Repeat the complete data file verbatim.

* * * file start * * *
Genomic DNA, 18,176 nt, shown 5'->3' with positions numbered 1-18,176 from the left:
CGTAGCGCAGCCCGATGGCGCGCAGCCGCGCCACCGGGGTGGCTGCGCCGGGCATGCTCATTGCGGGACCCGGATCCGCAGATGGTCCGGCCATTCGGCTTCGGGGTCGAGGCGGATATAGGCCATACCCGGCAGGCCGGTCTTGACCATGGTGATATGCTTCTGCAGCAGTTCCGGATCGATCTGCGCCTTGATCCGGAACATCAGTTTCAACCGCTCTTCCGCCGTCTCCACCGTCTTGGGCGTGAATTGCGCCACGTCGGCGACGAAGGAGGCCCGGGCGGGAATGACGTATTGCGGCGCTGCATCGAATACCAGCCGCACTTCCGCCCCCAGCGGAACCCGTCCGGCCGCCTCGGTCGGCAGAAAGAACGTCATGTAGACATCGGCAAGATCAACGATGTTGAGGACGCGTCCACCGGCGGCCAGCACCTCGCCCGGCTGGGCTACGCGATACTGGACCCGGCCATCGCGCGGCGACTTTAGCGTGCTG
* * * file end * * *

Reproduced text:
Genomic DNA, 18,176 nt, shown 5'->3' with positions numbered 1-18,176 from the left:
CGTAGCGCAGCCCGATGGCGCGCAGCCGCGCCACCGGGGTGGCTGCGCCGGGCATGCTCATTGCGGGACCCGGATCCGCAGATGGTCCGGCCATTCGGCTTCGGGGTCGAGGCGGATATAGGCCATACCCGGCAGGCCGGTCTTGACCATGGTGATATGCTTCTGCAGCAGTTCCGGATCGATCTGCGCCTTGATCCGGAACATCAGTTTCAACCGCTCTTCCGCCGTCTCCACCGTCTTGGGCGTGAATTGCGCCACGTCGGCGACGAAGGAGGCCCGGGCGGGAATGACGTATTGCGGCGCTGCATCGAATACCAGCCGCACTTCCGCCCCCAGCGGAACCCGTCCGGCCGCCTCGGTCGGCAGAAAGAACGTCATGTAGACATCGGCAAGATCAACGATGTTGAGGACGCGTCCACCGGCGGCCAGCACCTCGCCCGGCTGGGCTACGCGATACTGGACCCGGCCATCGCGCGGCGACTTTAGCGTGCTG